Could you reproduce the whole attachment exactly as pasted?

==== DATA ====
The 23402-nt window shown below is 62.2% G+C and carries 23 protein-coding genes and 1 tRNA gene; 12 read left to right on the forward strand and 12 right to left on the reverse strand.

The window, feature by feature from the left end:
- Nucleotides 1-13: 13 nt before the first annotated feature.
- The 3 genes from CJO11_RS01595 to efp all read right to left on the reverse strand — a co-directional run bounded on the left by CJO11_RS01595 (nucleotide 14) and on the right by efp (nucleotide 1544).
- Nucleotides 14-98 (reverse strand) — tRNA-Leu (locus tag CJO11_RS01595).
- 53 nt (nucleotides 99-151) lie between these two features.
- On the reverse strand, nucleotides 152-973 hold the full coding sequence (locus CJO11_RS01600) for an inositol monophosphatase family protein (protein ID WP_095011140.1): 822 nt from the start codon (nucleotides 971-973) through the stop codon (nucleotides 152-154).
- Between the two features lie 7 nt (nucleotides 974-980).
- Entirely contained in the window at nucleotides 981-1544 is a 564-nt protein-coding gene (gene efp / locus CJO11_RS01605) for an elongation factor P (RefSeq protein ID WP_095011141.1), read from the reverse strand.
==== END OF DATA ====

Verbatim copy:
The 23402-nt window shown below is 62.2% G+C and carries 23 protein-coding genes and 1 tRNA gene; 12 read left to right on the forward strand and 12 right to left on the reverse strand.

The window, feature by feature from the left end:
- Nucleotides 1-13: 13 nt before the first annotated feature.
- The 3 genes from CJO11_RS01595 to efp all read right to left on the reverse strand — a co-directional run bounded on the left by CJO11_RS01595 (nucleotide 14) and on the right by efp (nucleotide 1544).
- Nucleotides 14-98 (reverse strand) — tRNA-Leu (locus tag CJO11_RS01595).
- 53 nt (nucleotides 99-151) lie between these two features.
- On the reverse strand, nucleotides 152-973 hold the full coding sequence (locus CJO11_RS01600) for an inositol monophosphatase family protein (protein ID WP_095011140.1): 822 nt from the start codon (nucleotides 971-973) through the stop codon (nucleotides 152-154).
- Between the two features lie 7 nt (nucleotides 974-980).
- Entirely contained in the window at nucleotides 981-1544 is a 564-nt protein-coding gene (gene efp / locus CJO11_RS01605) for an elongation factor P (RefSeq protein ID WP_095011141.1), read from the reverse strand.